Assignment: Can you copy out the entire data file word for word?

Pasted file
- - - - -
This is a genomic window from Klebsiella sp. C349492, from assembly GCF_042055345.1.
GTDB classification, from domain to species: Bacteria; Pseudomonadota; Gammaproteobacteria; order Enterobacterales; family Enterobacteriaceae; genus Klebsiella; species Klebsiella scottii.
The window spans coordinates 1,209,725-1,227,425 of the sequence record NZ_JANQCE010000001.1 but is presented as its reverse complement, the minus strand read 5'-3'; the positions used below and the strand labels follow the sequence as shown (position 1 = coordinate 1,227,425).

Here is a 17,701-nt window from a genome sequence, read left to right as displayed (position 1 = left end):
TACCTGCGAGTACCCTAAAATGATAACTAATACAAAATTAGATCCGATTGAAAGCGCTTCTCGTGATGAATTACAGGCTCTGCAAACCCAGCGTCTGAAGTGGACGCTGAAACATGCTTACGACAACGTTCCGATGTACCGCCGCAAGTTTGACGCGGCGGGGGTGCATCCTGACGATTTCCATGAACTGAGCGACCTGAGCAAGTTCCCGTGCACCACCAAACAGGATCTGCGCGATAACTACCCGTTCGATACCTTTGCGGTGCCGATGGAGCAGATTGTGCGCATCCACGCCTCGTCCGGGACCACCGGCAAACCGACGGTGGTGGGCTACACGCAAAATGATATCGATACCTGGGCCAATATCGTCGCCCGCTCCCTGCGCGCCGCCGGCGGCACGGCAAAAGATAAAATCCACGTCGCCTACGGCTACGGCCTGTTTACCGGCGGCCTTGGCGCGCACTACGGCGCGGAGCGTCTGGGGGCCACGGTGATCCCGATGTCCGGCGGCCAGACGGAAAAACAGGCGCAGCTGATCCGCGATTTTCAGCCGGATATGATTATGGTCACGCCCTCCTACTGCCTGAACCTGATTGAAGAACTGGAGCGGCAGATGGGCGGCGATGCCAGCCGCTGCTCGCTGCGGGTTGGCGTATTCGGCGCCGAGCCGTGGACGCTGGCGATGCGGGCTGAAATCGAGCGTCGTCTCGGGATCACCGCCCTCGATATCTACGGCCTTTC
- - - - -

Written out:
This is a genomic window from Klebsiella sp. C349492, from assembly GCF_042055345.1.
GTDB classification, from domain to species: Bacteria; Pseudomonadota; Gammaproteobacteria; order Enterobacterales; family Enterobacteriaceae; genus Klebsiella; species Klebsiella scottii.
The window spans coordinates 1,209,725-1,227,425 of the sequence record NZ_JANQCE010000001.1 but is presented as its reverse complement, the minus strand read 5'-3'; the positions used below and the strand labels follow the sequence as shown (position 1 = coordinate 1,227,425).

Here is a 17,701-nt window from a genome sequence, read left to right as displayed (position 1 = left end):
TACCTGCGAGTACCCTAAAATGATAACTAATACAAAATTAGATCCGATTGAAAGCGCTTCTCGTGATGAATTACAGGCTCTGCAAACCCAGCGTCTGAAGTGGACGCTGAAACATGCTTACGACAACGTTCCGATGTACCGCCGCAAGTTTGACGCGGCGGGGGTGCATCCTGACGATTTCCATGAACTGAGCGACCTGAGCAAGTTCCCGTGCACCACCAAACAGGATCTGCGCGATAACTACCCGTTCGATACCTTTGCGGTGCCGATGGAGCAGATTGTGCGCATCCACGCCTCGTCCGGGACCACCGGCAAACCGACGGTGGTGGGCTACACGCAAAATGATATCGATACCTGGGCCAATATCGTCGCCCGCTCCCTGCGCGCCGCCGGCGGCACGGCAAAAGATAAAATCCACGTCGCCTACGGCTACGGCCTGTTTACCGGCGGCCTTGGCGCGCACTACGGCGCGGAGCGTCTGGGGGCCACGGTGATCCCGATGTCCGGCGGCCAGACGGAAAAACAGGCGCAGCTGATCCGCGATTTTCAGCCGGATATGATTATGGTCACGCCCTCCTACTGCCTGAACCTGATTGAAGAACTGGAGCGGCAGATGGGCGGCGATGCCAGCCGCTGCTCGCTGCGGGTTGGCGTATTCGGCGCCGAGCCGTGGACGCTGGCGATGCGGGCTGAAATCGAGCGTCGTCTCGGGATCACCGCCCTCGATATCTACGGCCTTTC